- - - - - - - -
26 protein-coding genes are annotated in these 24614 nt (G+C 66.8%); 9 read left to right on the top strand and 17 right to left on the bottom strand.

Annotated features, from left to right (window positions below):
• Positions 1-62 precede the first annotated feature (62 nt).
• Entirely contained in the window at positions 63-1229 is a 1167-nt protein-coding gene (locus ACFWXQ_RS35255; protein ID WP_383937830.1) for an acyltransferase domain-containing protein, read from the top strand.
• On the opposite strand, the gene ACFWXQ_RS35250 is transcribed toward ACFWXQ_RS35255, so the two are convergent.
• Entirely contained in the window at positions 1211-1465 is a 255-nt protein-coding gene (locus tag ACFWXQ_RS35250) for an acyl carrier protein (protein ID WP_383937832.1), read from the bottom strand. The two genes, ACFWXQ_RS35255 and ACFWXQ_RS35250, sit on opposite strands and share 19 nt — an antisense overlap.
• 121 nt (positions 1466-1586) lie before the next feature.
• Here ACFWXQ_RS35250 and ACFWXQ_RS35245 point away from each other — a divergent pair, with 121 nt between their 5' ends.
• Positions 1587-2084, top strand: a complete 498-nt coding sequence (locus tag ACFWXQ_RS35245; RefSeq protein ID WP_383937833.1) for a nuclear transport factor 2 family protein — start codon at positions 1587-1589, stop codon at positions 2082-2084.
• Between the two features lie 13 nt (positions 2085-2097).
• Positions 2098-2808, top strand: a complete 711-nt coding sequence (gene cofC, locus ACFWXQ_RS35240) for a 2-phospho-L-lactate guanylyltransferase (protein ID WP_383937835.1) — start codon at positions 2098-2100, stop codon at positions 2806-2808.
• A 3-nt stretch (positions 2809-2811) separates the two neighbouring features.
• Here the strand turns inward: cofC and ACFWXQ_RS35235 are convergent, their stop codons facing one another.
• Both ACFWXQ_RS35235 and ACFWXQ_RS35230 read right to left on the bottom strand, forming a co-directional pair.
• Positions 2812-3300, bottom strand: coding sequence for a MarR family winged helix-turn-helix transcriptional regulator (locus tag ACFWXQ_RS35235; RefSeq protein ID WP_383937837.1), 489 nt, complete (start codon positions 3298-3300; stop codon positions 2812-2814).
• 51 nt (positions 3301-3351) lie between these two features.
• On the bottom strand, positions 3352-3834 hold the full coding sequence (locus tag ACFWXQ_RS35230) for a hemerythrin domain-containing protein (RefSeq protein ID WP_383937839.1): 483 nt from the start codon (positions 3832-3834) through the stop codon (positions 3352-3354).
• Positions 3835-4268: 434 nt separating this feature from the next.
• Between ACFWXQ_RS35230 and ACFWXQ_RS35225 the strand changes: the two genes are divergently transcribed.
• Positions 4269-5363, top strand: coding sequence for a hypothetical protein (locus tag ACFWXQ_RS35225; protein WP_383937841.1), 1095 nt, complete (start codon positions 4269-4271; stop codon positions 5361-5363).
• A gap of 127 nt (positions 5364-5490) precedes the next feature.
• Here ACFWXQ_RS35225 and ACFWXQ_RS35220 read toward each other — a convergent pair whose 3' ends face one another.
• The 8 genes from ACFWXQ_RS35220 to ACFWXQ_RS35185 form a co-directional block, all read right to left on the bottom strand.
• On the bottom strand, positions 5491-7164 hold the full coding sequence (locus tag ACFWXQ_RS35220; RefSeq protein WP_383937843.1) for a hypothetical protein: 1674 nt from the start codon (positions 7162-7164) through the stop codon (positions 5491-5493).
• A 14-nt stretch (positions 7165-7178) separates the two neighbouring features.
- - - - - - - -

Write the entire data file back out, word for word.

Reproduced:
26 protein-coding genes are annotated in these 24614 nt (G+C 66.8%); 9 read left to right on the top strand and 17 right to left on the bottom strand.

Annotated features, from left to right (window positions below):
• Positions 1-62 precede the first annotated feature (62 nt).
• Entirely contained in the window at positions 63-1229 is a 1167-nt protein-coding gene (locus ACFWXQ_RS35255; protein ID WP_383937830.1) for an acyltransferase domain-containing protein, read from the top strand.
• On the opposite strand, the gene ACFWXQ_RS35250 is transcribed toward ACFWXQ_RS35255, so the two are convergent.
• Entirely contained in the window at positions 1211-1465 is a 255-nt protein-coding gene (locus tag ACFWXQ_RS35250) for an acyl carrier protein (protein ID WP_383937832.1), read from the bottom strand. The two genes, ACFWXQ_RS35255 and ACFWXQ_RS35250, sit on opposite strands and share 19 nt — an antisense overlap.
• 121 nt (positions 1466-1586) lie before the next feature.
• Here ACFWXQ_RS35250 and ACFWXQ_RS35245 point away from each other — a divergent pair, with 121 nt between their 5' ends.
• Positions 1587-2084, top strand: a complete 498-nt coding sequence (locus tag ACFWXQ_RS35245; RefSeq protein ID WP_383937833.1) for a nuclear transport factor 2 family protein — start codon at positions 1587-1589, stop codon at positions 2082-2084.
• Between the two features lie 13 nt (positions 2085-2097).
• Positions 2098-2808, top strand: a complete 711-nt coding sequence (gene cofC, locus ACFWXQ_RS35240) for a 2-phospho-L-lactate guanylyltransferase (protein ID WP_383937835.1) — start codon at positions 2098-2100, stop codon at positions 2806-2808.
• A 3-nt stretch (positions 2809-2811) separates the two neighbouring features.
• Here the strand turns inward: cofC and ACFWXQ_RS35235 are convergent, their stop codons facing one another.
• Both ACFWXQ_RS35235 and ACFWXQ_RS35230 read right to left on the bottom strand, forming a co-directional pair.
• Positions 2812-3300, bottom strand: coding sequence for a MarR family winged helix-turn-helix transcriptional regulator (locus tag ACFWXQ_RS35235; RefSeq protein ID WP_383937837.1), 489 nt, complete (start codon positions 3298-3300; stop codon positions 2812-2814).
• 51 nt (positions 3301-3351) lie between these two features.
• On the bottom strand, positions 3352-3834 hold the full coding sequence (locus tag ACFWXQ_RS35230) for a hemerythrin domain-containing protein (RefSeq protein ID WP_383937839.1): 483 nt from the start codon (positions 3832-3834) through the stop codon (positions 3352-3354).
• Positions 3835-4268: 434 nt separating this feature from the next.
• Between ACFWXQ_RS35230 and ACFWXQ_RS35225 the strand changes: the two genes are divergently transcribed.
• Positions 4269-5363, top strand: coding sequence for a hypothetical protein (locus tag ACFWXQ_RS35225; protein WP_383937841.1), 1095 nt, complete (start codon positions 4269-4271; stop codon positions 5361-5363).
• A gap of 127 nt (positions 5364-5490) precedes the next feature.
• Here ACFWXQ_RS35225 and ACFWXQ_RS35220 read toward each other — a convergent pair whose 3' ends face one another.
• The 8 genes from ACFWXQ_RS35220 to ACFWXQ_RS35185 form a co-directional block, all read right to left on the bottom strand.
• On the bottom strand, positions 5491-7164 hold the full coding sequence (locus tag ACFWXQ_RS35220; RefSeq protein WP_383937843.1) for a hypothetical protein: 1674 nt from the start codon (positions 7162-7164) through the stop codon (positions 5491-5493).
• A 14-nt stretch (positions 7165-7178) separates the two neighbouring features.